At Mosby Woods Elementary School in Fairfax, Virginia, the STEAM Resource teacher has a few tricks up her sleeve for ensuring her students stay engaged during their enrichment activities.
Peyton Avery has been an educator for a decade and, as she rounds out her eighth year teaching at Mosby Woods, she has become the school’s dedicated STEAM Resource teacher. As such, she is in charge of planning science, technology, engineering, art and math-themed activities to be completed during short enrichment periods for each and every student in the K-6 school.
“I see every class only for about 30 minutes and I see them every other week, so that's presented a lot of challenges in terms of big project-based learning.” Mrs. Avery said, as she explained the process of converting her lesson plans to suit shorter windows of time. “So, instead, I do multi-week projects and they're supposed to take four weeks [with hour-long lessons], so [our limited time] makes them take eight weeks.”
While Mrs. Avery’s students have previously used EiE’s Water Water Everywhere and Catching the Wind lessons, this year, the veteran teacher modified the included resources to adapt to a virtual learning environment and encourage student participation during their non-graded STEAM period.
“I was pleasantly surprised how many kiddos did the whole project,” Mrs. Avery said. During the initial transition to virtual learning, she said not all of her students chose to participate in the optional activities, but she had great results with those who did. “The kids that did it, loved it.”
Each curated Engineering Adventure and Engineering Everywhere unit comes with supplies for hands-on engineering activities, from creating an hourglass to modeling water runoff in big cities. To include more context and adapt to each grade level, Mrs. Avery supplements the lessons with additional activities on Flipgrid or watching a related TED Talk, then she demonstrates lessons through live video streams and builds her projects along with her students.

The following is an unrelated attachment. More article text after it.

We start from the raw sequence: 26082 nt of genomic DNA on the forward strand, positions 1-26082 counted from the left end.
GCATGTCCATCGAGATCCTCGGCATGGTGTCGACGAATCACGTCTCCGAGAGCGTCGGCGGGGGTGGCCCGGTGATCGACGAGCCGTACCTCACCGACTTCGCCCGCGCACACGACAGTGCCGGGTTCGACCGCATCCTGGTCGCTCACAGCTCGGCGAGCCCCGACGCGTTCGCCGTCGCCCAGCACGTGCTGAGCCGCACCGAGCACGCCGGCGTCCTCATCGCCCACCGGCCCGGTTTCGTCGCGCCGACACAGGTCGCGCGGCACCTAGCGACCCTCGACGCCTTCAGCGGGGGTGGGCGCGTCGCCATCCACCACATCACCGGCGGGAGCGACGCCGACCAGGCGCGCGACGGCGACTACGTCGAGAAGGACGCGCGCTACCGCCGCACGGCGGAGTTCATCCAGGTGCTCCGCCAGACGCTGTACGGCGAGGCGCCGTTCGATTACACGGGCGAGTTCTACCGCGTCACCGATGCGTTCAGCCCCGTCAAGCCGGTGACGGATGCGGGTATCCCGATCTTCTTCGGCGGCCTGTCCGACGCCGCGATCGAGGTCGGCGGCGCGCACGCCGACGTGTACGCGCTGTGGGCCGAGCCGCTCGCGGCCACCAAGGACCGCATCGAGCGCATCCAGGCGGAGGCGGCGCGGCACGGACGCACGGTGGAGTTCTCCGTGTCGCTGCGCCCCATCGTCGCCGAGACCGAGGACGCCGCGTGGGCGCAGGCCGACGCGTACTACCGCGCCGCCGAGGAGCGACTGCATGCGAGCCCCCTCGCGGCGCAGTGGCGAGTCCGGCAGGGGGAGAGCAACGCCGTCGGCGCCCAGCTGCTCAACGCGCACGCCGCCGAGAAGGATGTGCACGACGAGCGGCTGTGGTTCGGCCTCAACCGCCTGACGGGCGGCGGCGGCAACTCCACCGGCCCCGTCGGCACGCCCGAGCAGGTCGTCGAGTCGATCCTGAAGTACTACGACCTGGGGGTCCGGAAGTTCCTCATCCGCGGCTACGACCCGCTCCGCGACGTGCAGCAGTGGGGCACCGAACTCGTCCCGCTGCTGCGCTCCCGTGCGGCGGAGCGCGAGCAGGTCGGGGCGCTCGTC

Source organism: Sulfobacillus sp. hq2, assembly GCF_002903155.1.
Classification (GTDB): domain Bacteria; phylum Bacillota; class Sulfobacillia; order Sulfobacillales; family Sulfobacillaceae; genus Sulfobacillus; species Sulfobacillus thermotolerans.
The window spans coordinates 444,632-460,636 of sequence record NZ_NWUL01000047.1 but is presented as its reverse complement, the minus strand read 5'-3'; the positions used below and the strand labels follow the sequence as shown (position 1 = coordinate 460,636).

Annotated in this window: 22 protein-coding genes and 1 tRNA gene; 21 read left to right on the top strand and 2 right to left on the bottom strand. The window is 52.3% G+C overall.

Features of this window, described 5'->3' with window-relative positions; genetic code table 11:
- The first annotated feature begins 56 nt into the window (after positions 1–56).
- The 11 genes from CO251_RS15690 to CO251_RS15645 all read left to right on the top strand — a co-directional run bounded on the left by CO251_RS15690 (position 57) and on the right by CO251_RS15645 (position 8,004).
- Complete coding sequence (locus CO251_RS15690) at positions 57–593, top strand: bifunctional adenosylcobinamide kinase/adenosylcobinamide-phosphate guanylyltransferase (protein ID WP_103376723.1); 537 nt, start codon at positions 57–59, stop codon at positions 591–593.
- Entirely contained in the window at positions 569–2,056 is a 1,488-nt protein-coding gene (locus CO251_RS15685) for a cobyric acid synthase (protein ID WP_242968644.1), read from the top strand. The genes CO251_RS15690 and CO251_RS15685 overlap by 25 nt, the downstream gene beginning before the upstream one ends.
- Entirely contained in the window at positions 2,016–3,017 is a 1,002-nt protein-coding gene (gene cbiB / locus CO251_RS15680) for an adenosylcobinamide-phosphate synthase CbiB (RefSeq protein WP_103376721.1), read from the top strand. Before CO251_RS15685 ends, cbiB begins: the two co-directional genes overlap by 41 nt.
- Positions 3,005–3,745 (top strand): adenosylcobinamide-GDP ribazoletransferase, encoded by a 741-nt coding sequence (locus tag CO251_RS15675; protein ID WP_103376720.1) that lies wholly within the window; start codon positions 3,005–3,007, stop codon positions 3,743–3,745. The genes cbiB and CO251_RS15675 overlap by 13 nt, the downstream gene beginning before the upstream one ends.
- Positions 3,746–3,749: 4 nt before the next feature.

“I love the build phase -- it's so fun. I have a document camera and I zoom in on my hands and I put on music for the 30 minutes and we do a live build and I'm building a different model for every class,” Mrs. Avery said. “So you can in live time, see me struggle. And I'll say, ‘Hey guys, this isn't sticking. What are your suggestions?’ And then usually once I open up and do that, then kids are more willing to say, ‘Hey, what should I do to fold this?’”
Modeling success -- and failure -- is the key to the activities, she said, hoping that the lessons of testing new ideas and being creative stick with her students long past their enrichment period.
“I think that modeling and that doing it with them is actually really powerful. And I like it too. It's fun. And I think it's good for them to see me kind of fall on my face sometimes and have things be kind of off-kilter even when we're finished. This is good,” Mrs. Avery said. “This is good for everybody. Not just while you're in school.”
To see more from Peyton Avery, Mosby Woods Elementary and other #eieinspired schools' STEM journeys, check out @EiE_org on Twitter!